Rates of maternal and infant mortality remain troublingly high around the world. But despite being one of the poorest countries in Asia, Nepal has made progress in this area, notably by holding health care providers accountable for the health outcomes of women and children. In one rural region, health officials formed a public–private partnership, relying on local community health workers to deliver integrated reproductive, maternal, newborn, and child health care.
What the Study Found
Based on an assessment of more than 500 women who had recently given birth, Commonwealth Fund–supported researchers found that the public–private partnership improved the health outlook for mothers and newborns:
- The share of expecting mothers who completed their prenatal care treatment rose from 83 percent to 90 percent.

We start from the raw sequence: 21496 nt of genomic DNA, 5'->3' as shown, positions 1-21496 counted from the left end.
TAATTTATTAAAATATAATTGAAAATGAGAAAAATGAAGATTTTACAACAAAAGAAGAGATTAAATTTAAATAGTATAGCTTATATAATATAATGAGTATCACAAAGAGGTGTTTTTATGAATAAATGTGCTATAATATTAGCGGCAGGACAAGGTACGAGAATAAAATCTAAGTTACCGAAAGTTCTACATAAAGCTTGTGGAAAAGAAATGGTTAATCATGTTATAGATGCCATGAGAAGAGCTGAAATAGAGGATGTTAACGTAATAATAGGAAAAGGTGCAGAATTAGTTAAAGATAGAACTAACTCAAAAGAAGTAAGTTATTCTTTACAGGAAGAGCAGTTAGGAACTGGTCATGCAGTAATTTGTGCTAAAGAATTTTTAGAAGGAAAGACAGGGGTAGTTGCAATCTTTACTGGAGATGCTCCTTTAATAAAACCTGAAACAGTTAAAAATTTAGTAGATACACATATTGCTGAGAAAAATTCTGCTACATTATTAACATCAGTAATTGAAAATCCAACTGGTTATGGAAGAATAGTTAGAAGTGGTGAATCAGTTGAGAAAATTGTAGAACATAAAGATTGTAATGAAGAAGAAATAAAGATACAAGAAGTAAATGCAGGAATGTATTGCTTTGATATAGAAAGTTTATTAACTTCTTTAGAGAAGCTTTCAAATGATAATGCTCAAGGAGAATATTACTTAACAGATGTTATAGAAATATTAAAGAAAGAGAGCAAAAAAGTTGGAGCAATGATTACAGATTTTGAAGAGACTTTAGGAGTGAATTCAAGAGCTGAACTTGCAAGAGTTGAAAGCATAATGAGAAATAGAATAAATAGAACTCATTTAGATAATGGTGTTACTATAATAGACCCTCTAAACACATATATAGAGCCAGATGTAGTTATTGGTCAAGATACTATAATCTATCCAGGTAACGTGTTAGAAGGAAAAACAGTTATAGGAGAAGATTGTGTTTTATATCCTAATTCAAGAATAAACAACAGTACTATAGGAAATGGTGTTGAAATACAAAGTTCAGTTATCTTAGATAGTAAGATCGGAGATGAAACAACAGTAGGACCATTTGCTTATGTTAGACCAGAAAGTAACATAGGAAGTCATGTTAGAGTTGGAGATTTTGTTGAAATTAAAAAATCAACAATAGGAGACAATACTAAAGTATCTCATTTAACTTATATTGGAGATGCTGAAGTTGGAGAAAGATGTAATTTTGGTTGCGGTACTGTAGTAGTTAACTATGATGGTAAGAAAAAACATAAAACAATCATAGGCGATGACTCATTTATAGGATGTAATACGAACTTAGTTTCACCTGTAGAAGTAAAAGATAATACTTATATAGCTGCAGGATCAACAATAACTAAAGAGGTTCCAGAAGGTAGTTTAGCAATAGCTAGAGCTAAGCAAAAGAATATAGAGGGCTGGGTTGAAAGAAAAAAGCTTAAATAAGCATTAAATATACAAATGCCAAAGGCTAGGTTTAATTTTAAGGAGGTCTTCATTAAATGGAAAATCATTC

- The rate of children born in health facilities increased from 81 percent of live births to 93 percent.
- Infant mortality decreased from 18.3 per thousand live births to 12.5 per thousand live births.
- The rate of postpartum contraception use increased from 19 percent to 47 percent.
The intervention cost $3.40 per person at the population level, and $185 for each pregnant woman who received services.
Nepal’s model succeeded by relying on care teams that had preexisting relationships with the community, by adopting an incremental approach to accountable care, and by using early evidence to guide and refine the reforms. And by linking 20 percent of the partnership contract to patient outcomes, the model created incentives to provide high-quality care.